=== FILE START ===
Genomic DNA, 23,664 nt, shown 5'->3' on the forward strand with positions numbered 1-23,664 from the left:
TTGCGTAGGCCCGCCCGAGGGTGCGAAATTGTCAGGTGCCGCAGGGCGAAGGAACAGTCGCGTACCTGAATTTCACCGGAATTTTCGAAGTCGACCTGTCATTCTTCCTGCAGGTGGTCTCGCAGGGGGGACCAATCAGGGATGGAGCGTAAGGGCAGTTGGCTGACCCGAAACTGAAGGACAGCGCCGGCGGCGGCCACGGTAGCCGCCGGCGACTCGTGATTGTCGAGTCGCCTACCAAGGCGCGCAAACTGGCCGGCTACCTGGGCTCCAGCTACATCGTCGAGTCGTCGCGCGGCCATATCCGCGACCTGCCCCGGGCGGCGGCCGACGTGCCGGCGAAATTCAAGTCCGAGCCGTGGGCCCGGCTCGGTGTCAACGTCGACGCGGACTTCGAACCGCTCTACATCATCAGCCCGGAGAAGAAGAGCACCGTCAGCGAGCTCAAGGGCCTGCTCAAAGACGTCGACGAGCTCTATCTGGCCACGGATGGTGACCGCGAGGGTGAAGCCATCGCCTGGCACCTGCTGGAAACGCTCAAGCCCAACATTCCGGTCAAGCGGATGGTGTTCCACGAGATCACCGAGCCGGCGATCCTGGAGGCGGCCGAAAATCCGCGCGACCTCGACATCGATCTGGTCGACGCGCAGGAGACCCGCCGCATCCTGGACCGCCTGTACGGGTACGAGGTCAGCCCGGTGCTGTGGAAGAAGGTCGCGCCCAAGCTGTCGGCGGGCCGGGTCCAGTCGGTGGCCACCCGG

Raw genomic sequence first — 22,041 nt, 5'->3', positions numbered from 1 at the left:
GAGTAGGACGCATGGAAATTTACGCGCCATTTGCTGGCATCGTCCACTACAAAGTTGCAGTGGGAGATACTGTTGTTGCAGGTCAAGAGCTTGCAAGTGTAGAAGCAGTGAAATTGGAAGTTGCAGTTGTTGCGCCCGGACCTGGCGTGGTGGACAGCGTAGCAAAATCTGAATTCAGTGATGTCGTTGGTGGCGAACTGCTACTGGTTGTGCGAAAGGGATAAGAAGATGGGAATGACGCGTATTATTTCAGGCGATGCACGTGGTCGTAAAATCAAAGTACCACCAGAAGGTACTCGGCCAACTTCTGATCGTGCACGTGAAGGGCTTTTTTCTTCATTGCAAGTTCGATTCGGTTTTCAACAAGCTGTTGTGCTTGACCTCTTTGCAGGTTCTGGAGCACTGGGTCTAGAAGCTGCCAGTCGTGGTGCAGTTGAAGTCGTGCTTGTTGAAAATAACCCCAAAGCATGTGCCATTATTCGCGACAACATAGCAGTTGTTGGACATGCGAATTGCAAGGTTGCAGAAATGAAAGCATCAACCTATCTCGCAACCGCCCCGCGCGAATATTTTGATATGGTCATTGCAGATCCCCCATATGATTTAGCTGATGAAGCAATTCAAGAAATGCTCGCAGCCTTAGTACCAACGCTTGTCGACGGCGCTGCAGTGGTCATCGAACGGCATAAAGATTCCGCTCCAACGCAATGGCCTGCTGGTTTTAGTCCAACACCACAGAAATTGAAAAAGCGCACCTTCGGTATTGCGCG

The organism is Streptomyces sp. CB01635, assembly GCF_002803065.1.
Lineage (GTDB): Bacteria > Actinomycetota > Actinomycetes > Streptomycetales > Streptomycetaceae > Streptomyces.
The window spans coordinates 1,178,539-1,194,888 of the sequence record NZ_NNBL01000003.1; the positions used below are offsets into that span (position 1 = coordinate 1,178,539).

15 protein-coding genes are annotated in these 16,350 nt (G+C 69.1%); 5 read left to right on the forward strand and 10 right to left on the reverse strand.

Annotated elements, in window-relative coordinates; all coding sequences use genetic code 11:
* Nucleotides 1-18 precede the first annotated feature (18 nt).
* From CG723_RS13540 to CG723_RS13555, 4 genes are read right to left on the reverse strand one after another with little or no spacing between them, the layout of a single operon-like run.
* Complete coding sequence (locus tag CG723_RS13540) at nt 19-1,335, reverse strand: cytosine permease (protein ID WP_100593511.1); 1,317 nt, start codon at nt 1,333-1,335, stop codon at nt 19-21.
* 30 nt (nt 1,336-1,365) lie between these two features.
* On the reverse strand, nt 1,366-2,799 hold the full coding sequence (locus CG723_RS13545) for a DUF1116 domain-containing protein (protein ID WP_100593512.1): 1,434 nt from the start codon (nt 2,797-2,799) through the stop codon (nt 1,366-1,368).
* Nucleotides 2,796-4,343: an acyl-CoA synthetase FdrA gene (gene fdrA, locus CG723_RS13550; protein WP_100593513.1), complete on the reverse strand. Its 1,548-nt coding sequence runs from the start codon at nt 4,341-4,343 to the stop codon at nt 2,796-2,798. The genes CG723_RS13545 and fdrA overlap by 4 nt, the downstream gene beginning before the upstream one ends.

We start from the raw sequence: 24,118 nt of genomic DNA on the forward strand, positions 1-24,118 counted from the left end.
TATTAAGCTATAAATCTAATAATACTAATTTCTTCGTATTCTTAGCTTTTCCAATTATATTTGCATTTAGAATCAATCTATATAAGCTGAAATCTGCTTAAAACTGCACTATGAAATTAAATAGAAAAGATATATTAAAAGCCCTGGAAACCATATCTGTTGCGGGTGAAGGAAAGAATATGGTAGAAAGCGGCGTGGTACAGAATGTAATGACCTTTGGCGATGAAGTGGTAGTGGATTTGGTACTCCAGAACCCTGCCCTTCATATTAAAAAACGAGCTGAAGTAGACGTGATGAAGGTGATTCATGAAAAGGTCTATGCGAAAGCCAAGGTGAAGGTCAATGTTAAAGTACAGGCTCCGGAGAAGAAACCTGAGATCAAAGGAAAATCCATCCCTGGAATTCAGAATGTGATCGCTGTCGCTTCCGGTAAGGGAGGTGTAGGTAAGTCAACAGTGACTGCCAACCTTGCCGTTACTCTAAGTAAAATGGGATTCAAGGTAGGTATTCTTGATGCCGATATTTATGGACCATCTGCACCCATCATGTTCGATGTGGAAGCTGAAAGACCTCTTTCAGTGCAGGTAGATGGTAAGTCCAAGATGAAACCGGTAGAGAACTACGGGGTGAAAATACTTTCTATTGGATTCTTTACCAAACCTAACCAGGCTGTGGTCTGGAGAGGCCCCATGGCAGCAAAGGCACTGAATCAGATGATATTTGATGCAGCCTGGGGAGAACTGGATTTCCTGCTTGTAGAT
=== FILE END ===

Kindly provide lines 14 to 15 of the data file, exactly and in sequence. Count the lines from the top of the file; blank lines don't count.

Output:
* On the reverse strand, nt 1,366-2,799 hold the full coding sequence (locus CG723_RS13545) for a DUF1116 domain-containing protein (protein ID WP_100593512.1): 1,434 nt from the start codon (nt 2,797-2,799) through the stop codon (nt 1,366-1,368).
* Nucleotides 2,796-4,343: an acyl-CoA synthetase FdrA gene (gene fdrA, locus CG723_RS13550; protein WP_100593513.1), complete on the reverse strand. Its 1,548-nt coding sequence runs from the start codon at nt 4,341-4,343 to the stop codon at nt 2,796-2,798. The genes CG723_RS13545 and fdrA overlap by 4 nt, the downstream gene beginning before the upstream one ends.